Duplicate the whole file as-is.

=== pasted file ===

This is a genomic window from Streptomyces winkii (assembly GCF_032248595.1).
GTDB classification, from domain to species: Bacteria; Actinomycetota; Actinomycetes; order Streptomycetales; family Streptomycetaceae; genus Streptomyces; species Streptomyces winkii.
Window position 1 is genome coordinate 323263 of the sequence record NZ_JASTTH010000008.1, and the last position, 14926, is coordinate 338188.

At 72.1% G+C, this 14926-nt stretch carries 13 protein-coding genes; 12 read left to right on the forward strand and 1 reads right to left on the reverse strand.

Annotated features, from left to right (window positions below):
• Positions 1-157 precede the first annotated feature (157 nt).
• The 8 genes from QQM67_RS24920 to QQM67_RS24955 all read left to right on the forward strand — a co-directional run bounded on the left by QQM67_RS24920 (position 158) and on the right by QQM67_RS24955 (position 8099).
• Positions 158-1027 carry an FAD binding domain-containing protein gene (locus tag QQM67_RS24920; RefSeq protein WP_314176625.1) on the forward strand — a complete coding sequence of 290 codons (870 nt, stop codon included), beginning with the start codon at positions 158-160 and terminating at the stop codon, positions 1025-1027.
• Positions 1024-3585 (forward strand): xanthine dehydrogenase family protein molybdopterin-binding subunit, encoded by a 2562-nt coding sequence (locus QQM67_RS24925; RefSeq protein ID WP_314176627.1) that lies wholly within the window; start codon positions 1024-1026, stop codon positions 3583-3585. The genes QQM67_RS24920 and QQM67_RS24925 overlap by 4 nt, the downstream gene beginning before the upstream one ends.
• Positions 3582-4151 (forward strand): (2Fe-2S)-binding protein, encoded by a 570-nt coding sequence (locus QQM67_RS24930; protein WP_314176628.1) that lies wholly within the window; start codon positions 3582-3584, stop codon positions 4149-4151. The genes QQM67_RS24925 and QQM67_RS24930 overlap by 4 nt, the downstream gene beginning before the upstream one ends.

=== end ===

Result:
This is a genomic window from Streptomyces winkii (assembly GCF_032248595.1).
GTDB classification, from domain to species: Bacteria; Actinomycetota; Actinomycetes; order Streptomycetales; family Streptomycetaceae; genus Streptomyces; species Streptomyces winkii.
Window position 1 is genome coordinate 323263 of the sequence record NZ_JASTTH010000008.1, and the last position, 14926, is coordinate 338188.

At 72.1% G+C, this 14926-nt stretch carries 13 protein-coding genes; 12 read left to right on the forward strand and 1 reads right to left on the reverse strand.

Annotated features, from left to right (window positions below):
• Positions 1-157 precede the first annotated feature (157 nt).
• The 8 genes from QQM67_RS24920 to QQM67_RS24955 all read left to right on the forward strand — a co-directional run bounded on the left by QQM67_RS24920 (position 158) and on the right by QQM67_RS24955 (position 8099).
• Positions 158-1027 carry an FAD binding domain-containing protein gene (locus tag QQM67_RS24920; RefSeq protein WP_314176625.1) on the forward strand — a complete coding sequence of 290 codons (870 nt, stop codon included), beginning with the start codon at positions 158-160 and terminating at the stop codon, positions 1025-1027.
• Positions 1024-3585 (forward strand): xanthine dehydrogenase family protein molybdopterin-binding subunit, encoded by a 2562-nt coding sequence (locus QQM67_RS24925; RefSeq protein ID WP_314176627.1) that lies wholly within the window; start codon positions 1024-1026, stop codon positions 3583-3585. The genes QQM67_RS24920 and QQM67_RS24925 overlap by 4 nt, the downstream gene beginning before the upstream one ends.
• Positions 3582-4151 (forward strand): (2Fe-2S)-binding protein, encoded by a 570-nt coding sequence (locus QQM67_RS24930; protein WP_314176628.1) that lies wholly within the window; start codon positions 3582-3584, stop codon positions 4149-4151. The genes QQM67_RS24925 and QQM67_RS24930 overlap by 4 nt, the downstream gene beginning before the upstream one ends.